DOCTRINAL AUTHORITY OF THE CHURCH AND THE FAITHFUL
Magisterium of the Church and the Partaking of the Faithful in its Exercise
The Roman Pontiff, Episcopal conferences and individual bishops have the faculty to teach with authority in matters of faith and morals. This authority comes from the authority of Jesus, who during His earthly ministry, taught with the authority of the Father. This authority was passed to St Peter and to other apostles and continues to be exercised through the apostolic succession. The magisterial activity has ordinary and extra-ordinary modes of exercise. The Roman Pontiff is protected with the gift of infallibility when he exercises his supreme teaching authority as the head of the universal Church and the successor of Peter. The faithful is not entirely devoid of participation in the teaching authority of the Church. They partake in the doctrinal authority through infallibilitas in credendo and sensus fidei fidelium. Therefore, the doctrinal authority in the Church is not exclusively limited to the Hierarchical Church but is open to the Church as a whole.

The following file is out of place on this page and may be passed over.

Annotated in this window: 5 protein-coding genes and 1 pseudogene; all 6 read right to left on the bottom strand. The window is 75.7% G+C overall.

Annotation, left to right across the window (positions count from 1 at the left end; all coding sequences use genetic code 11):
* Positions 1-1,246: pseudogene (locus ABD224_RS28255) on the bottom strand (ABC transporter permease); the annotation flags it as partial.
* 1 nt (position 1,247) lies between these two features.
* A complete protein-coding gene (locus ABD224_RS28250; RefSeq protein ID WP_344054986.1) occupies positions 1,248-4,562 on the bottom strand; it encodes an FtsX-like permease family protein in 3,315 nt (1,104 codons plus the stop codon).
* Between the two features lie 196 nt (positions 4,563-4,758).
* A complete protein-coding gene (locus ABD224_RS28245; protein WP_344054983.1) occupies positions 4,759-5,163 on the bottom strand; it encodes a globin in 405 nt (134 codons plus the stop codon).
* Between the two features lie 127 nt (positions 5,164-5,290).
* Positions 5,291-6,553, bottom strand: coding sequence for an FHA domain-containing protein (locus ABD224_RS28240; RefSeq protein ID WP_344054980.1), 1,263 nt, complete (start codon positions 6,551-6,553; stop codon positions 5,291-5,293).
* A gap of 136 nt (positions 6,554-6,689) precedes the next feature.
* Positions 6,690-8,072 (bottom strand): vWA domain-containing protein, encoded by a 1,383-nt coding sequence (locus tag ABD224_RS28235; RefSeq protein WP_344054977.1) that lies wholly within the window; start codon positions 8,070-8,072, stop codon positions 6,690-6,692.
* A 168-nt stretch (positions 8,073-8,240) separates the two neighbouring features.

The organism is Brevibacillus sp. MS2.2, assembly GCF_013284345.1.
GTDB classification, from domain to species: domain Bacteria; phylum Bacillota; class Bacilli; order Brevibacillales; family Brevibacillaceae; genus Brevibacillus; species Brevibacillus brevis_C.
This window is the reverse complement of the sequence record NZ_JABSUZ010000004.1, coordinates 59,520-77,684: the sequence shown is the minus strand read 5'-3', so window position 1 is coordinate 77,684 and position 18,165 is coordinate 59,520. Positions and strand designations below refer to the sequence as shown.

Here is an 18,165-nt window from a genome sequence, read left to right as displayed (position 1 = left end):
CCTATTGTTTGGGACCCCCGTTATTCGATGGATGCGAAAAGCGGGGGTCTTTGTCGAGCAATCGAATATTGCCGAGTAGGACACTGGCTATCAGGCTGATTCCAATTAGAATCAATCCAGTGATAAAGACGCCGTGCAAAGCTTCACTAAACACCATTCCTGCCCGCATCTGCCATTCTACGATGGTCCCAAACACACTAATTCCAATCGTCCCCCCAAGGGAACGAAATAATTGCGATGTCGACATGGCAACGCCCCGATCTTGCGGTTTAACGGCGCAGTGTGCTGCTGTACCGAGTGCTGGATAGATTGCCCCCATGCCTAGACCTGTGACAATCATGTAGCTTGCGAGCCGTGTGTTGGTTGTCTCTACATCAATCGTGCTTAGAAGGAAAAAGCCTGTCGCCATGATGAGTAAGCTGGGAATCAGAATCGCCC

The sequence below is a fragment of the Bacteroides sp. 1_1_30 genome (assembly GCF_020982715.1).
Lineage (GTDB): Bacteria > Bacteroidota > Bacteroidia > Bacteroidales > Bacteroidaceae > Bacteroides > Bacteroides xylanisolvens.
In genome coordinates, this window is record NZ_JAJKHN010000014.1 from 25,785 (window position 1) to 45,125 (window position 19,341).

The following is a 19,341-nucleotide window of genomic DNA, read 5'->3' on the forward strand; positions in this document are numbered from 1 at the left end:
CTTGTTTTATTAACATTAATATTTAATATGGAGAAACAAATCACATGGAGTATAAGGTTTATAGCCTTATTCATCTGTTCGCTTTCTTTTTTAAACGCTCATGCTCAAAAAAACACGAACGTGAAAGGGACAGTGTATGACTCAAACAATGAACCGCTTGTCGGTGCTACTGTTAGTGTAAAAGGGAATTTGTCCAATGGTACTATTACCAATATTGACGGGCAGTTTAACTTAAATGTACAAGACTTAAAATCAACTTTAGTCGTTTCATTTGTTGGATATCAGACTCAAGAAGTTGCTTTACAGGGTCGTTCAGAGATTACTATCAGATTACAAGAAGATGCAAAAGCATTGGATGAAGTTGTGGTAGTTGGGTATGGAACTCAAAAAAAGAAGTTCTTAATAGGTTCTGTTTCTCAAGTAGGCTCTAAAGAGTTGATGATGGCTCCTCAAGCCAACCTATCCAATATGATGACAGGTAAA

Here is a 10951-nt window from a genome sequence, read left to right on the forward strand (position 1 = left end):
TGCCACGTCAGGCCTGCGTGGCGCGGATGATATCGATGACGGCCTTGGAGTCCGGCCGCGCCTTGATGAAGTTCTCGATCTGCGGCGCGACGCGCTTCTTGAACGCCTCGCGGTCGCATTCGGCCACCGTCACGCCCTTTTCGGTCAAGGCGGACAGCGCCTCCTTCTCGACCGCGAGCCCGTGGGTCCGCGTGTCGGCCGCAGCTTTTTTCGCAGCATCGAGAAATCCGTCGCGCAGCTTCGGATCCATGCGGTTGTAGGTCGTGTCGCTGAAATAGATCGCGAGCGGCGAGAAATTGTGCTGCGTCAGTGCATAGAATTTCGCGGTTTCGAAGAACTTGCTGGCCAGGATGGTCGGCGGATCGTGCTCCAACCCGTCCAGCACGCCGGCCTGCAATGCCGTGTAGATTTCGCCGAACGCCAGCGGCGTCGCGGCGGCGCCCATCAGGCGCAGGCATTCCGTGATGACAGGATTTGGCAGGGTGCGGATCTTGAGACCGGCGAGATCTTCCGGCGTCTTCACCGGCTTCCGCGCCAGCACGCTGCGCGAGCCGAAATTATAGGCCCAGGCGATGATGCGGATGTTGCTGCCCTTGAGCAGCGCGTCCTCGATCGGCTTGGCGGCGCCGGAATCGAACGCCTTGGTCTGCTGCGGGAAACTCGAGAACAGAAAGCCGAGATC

David S. Koonce, Steadfast in Faith. Select Themes in Fundamental Theology, Roma: Pontifical Athenaeum Regina Apostolorum, 2013, 269–288.
ITC, Sensus Fidei in the Life of the Church, London: Catholic Truth Society, 2014, no. 2.
ITC, Theology Today, Washington: The Catholic University of America Press, 2012, no. 35.
John J. Burkhard, “Sensus Fidei. Recent Theological Reflection (1990-2001),” Heythrop Journal 46 (2005) 451–452.
John J. Burkhard, The Sensus Fidelium. Old Questions, New Challenges, in CTSA Proceedings 70/2015, 28.
Pope Francis, Evangelium Gaudium, 119-120.
Pope Pio IX, Dogmatic Constitution Pastor Aeternus, Citta’ del Vaticano: Libreria Editrice Vaticana, 1870, ch. 4; also in DS 3074.
Yves Congar, Lay People in the Church, Westminster: Newman Press, 1958, 288.
Yves Congar, Tradition and Traditions, The Biblical, Historical, and Theological Evidence for Catholic Teaching on Tradition, Basilica Press, 1998, 81–131.